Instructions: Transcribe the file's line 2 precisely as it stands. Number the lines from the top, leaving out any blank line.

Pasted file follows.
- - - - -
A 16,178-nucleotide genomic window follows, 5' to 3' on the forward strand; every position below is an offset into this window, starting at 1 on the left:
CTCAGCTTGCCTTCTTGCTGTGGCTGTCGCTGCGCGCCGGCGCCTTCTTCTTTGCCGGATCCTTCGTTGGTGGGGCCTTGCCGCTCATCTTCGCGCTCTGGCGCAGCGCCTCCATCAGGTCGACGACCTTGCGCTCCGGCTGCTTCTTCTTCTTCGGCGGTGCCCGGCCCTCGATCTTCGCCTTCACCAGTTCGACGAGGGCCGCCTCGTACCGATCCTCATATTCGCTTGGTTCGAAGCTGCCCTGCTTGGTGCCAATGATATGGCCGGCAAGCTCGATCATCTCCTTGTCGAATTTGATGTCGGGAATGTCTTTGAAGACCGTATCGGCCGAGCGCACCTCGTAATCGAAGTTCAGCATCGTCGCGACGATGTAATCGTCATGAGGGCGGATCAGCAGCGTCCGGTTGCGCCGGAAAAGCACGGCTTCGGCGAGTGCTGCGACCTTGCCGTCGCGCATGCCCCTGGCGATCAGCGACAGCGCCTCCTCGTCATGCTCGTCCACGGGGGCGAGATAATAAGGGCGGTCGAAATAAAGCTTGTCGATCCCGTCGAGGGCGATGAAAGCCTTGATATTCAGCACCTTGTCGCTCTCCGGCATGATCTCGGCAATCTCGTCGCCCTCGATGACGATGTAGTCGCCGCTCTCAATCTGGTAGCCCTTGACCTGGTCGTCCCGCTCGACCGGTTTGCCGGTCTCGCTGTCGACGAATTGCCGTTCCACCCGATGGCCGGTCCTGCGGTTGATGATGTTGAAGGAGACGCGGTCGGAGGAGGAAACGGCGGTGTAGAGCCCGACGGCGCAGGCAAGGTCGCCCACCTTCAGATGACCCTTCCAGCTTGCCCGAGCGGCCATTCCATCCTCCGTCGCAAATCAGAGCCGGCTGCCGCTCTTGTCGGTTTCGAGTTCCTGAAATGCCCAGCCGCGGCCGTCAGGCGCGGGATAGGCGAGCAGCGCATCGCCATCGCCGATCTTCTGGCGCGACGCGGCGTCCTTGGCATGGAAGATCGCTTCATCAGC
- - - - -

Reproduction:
CTCAGCTTGCCTTCTTGCTGTGGCTGTCGCTGCGCGCCGGCGCCTTCTTCTTTGCCGGATCCTTCGTTGGTGGGGCCTTGCCGCTCATCTTCGCGCTCTGGCGCAGCGCCTCCATCAGGTCGACGACCTTGCGCTCCGGCTGCTTCTTCTTCTTCGGCGGTGCCCGGCCCTCGATCTTCGCCTTCACCAGTTCGACGAGGGCCGCCTCGTACCGATCCTCATATTCGCTTGGTTCGAAGCTGCCCTGCTTGGTGCCAATGATATGGCCGGCAAGCTCGATCATCTCCTTGTCGAATTTGATGTCGGGAATGTCTTTGAAGACCGTATCGGCCGAGCGCACCTCGTAATCGAAGTTCAGCATCGTCGCGACGATGTAATCGTCATGAGGGCGGATCAGCAGCGTCCGGTTGCGCCGGAAAAGCACGGCTTCGGCGAGTGCTGCGACCTTGCCGTCGCGCATGCCCCTGGCGATCAGCGACAGCGCCTCCTCGTCATGCTCGTCCACGGGGGCGAGATAATAAGGGCGGTCGAAATAAAGCTTGTCGATCCCGTCGAGGGCGATGAAAGCCTTGATATTCAGCACCTTGTCGCTCTCCGGCATGATCTCGGCAATCTCGTCGCCCTCGATGACGATGTAGTCGCCGCTCTCAATCTGGTAGCCCTTGACCTGGTCGTCCCGCTCGACCGGTTTGCCGGTCTCGCTGTCGACGAATTGCCGTTCCACCCGATGGCCGGTCCTGCGGTTGATGATGTTGAAGGAGACGCGGTCGGAGGAGGAAACGGCGGTGTAGAGCCCGACGGCGCAGGCAAGGTCGCCCACCTTCAGATGACCCTTCCAGCTTGCCCGAGCGGCCATTCCATCCTCCGTCGCAAATCAGAGCCGGCTGCCGCTCTTGTCGGTTTCGAGTTCCTGAAATGCCCAGCCGCGGCCGTCAGGCGCGGGATAGGCGAGCAGCGCATCGCCATCGCCGATCTTCTGGCGCGACGCGGCGTCCTTGGCATGGAAGATCGCTTCATCAGC